Report that Activision Blizzard suddenly terminated the long-term partnership with Netease for 14 years due to ``translation error by interpreter''
In November 2022, Activision Blizzard abruptly ended its 14-year partnership with Netease, a Chinese game company responsible for localizing and publishing its titles in China. The New York Times reports that the cause of this relationship breakdown is 'translation error by interpreter'.
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Activision's decision to pull out of China stemmed from a comment that was lost in translation | TechSpot
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Activision boss Bobby Kotick reportedly felt 'threatened' by NetEase CEO | Eurogamer.net
Activision Blizzard And NetEase Breakup Came After Bobby Kotick Felt 'Threatened' - Report - GameSpot
Activision Blizzard Left China Over Messy Miscommunication
In November 2022, Blizzard Entertainment, a subsidiary of Activision Blizzard, announced that its license agreement with NetEase could not be renewed.
Blizzard and NetEase are afraid that Chinese people will not be able to play 'Overwatch, Diablo III, Warcraft', etc., and NetEase executives will say 'stupid' - GIGAZINE
As a result, from January 23, 2023, popular titles such as Overwatch 2, World of Warcraft and Diablo will no longer be playable in China. It is estimated that this has prevented millions of Chinese players from accessing the game.
Chinese gamers are locked out of Blizzard games such as 'Overwatch' and 'WoW', due to Chinese companies refusing to extend license agreements-GIGAZINE
According to a document independently obtained by The New York Times from an anonymous insider, the reason for the breakdown of the relationship between Activision Blizzard and Netease was a 'translation error'. According to the document, Activision Blizzard and Netease used the online conferencing tool Zoom to negotiate the renewal of the partnership agreement. An interpreter was present at this online meeting to translate English and Chinese, and a discussion was held on strict regulations on Chinese games.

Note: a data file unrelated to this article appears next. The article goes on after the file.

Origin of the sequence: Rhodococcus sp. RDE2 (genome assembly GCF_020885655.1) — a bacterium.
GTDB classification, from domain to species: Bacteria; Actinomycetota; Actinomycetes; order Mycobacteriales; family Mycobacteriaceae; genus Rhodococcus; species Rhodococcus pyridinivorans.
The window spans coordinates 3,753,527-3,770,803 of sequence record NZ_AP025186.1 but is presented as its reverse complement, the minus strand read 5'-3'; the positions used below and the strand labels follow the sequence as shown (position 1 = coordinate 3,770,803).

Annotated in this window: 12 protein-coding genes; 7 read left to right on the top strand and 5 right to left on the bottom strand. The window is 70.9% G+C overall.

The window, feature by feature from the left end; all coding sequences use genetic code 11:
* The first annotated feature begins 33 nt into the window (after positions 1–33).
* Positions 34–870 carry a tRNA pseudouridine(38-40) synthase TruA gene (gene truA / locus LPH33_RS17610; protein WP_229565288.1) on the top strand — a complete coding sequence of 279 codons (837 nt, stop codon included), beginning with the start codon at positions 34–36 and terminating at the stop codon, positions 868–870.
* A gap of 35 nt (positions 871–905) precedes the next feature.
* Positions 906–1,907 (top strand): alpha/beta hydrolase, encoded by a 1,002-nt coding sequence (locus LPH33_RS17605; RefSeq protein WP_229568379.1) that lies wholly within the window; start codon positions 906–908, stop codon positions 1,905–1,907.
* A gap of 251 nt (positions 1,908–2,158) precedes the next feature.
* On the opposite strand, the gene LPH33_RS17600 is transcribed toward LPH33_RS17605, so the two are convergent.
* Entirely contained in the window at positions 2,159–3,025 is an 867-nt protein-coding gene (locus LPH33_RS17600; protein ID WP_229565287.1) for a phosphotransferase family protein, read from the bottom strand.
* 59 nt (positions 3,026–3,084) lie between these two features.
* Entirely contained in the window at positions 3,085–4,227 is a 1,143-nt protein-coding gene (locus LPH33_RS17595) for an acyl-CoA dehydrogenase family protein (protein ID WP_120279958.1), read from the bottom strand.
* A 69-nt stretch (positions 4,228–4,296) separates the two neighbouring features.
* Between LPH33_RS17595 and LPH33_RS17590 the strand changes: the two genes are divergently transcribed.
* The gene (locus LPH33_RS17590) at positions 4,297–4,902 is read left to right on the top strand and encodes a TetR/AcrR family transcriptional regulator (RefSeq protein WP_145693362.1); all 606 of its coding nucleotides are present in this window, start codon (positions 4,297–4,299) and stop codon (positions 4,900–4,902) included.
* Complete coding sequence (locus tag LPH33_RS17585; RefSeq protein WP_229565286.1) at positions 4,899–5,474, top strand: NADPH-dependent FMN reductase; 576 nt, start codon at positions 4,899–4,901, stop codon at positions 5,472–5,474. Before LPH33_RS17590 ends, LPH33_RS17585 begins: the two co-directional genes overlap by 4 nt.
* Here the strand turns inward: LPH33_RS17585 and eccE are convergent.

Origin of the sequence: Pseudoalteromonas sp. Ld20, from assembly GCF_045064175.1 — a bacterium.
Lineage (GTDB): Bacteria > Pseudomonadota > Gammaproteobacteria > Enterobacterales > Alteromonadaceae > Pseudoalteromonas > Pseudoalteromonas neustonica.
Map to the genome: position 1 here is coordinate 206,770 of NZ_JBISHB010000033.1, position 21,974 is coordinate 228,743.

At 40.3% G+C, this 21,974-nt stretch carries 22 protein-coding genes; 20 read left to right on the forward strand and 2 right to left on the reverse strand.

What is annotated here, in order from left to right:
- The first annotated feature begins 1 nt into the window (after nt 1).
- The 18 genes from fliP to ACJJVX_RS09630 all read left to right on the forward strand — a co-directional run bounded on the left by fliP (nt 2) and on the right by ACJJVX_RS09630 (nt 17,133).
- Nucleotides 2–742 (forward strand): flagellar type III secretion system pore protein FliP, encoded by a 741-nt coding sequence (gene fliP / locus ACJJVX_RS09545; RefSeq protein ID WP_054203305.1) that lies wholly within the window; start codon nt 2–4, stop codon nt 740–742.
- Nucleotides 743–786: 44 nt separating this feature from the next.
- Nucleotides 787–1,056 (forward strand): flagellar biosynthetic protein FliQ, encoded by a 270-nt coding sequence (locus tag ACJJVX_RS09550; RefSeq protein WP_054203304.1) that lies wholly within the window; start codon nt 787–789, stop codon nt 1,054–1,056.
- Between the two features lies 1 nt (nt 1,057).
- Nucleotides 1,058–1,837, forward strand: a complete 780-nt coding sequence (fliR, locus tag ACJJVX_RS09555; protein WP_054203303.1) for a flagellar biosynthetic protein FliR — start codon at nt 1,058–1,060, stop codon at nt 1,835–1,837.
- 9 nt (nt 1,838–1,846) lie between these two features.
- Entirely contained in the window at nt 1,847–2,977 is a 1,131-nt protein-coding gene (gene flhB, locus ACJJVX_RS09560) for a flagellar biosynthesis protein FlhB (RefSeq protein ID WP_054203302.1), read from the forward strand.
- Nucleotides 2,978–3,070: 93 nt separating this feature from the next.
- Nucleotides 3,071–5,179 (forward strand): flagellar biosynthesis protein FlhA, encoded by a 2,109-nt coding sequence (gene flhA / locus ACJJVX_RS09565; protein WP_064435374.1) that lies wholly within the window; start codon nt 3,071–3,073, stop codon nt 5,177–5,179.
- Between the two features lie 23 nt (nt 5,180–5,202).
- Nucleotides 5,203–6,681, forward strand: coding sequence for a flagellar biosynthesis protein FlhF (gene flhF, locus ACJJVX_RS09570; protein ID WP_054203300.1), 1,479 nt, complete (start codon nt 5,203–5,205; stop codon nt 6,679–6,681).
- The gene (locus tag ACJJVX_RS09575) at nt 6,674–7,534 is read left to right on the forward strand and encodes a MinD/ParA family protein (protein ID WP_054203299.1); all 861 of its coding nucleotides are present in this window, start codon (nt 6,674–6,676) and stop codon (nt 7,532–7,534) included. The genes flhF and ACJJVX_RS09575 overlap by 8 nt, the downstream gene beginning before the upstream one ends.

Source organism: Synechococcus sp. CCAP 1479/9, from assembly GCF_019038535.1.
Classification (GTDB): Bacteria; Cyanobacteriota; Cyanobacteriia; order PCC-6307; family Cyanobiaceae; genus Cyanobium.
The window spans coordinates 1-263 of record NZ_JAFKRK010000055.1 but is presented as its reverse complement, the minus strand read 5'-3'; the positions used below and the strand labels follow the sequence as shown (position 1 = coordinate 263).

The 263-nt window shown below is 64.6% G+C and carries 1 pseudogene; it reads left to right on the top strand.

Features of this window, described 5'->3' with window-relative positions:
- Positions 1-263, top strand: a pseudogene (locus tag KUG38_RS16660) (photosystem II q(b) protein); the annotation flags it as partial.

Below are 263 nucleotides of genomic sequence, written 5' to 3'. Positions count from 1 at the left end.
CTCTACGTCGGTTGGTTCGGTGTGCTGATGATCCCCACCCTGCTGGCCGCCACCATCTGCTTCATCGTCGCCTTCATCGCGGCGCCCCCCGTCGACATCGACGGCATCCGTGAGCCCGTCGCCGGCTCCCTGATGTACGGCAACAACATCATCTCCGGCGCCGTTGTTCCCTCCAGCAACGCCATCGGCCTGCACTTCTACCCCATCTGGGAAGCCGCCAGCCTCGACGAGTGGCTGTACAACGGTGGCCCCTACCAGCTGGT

At the time of negotiations, Netease CEO William Ding told Activision Blizzard CEO Robert Kotick that he wanted a licensing deal rather than a normal sales partnership. The reason why Netease sought conditions that expected higher profitability than previous partnerships was that Netease's stock valuation had fallen by more than $ 60 billion (about 8 trillion yen) due to game-related regulations that continue to strengthen in China. is.
Although Kotik was willing to accept this proposal, he put the contract on hold, considering the possibility that this license agreement could adversely affect investigations from regulatory authorities around the world following Microsoft's acquisition of Activision Blizzard . When Kotik CEO conveyed concerns about the license agreement, Din said through an interpreter that ``Netease can move Chinese regulators to prevent or allow acquisitions by Microsoft.'' Activision Blizzard seems to have taken this as a threat that ``If you do not sign a license agreement with Netease, you will work with Chinese regulators on the acquisition by Microsoft.''
After that, Activision Blizzard agreed to the license agreement, but said that the installment payment of the license fee is ``only if an advance payment of about 500 million dollars (about 66 billion yen) is made''. Activision Blizzard explains that the reason for asking for advance payment is a self-defense measure against the potential danger that the company's title will be licensed by the government or copied without permission. However, Netease decided that this amount was 'commercially illogical', so the partnership between the two collapsed.
According to sources, Ding's threat was not actually a threat, but a suggestion to avoid Chinese government regulations and proceed smoothly with business. Ding's remarks are a warning that ``If Microsoft does not move to a license agreement, it may face regulatory obstacles in China after Microsoft acquires Activision Blizzard,'' due to a translation error by an interpreter. It seems that it was received by Activision Blizzard as wrong content. If Netease can obtain a license, it seems that Activision Blizzard's title can be released from the bureaucracy associated with game publishing in China, and the explanation is 'To Chinese regulators about the acquisition by Microsoft. It seems that I was mistakenly told that I will work.
It is unclear whether Activision Blizzard and Netease management have discussed this misunderstanding. According to The New York Times, Activision Blizzard is interested in re-entering the Chinese market, but is seeking partnerships with other companies and does not seem to be sticking to repairing relations with Netease. ByteDance, the parent company of Tencent and TikTok, is said to be interested in a contract to publish Activision Blizzard titles in China.
in Game, Posted by logu_ii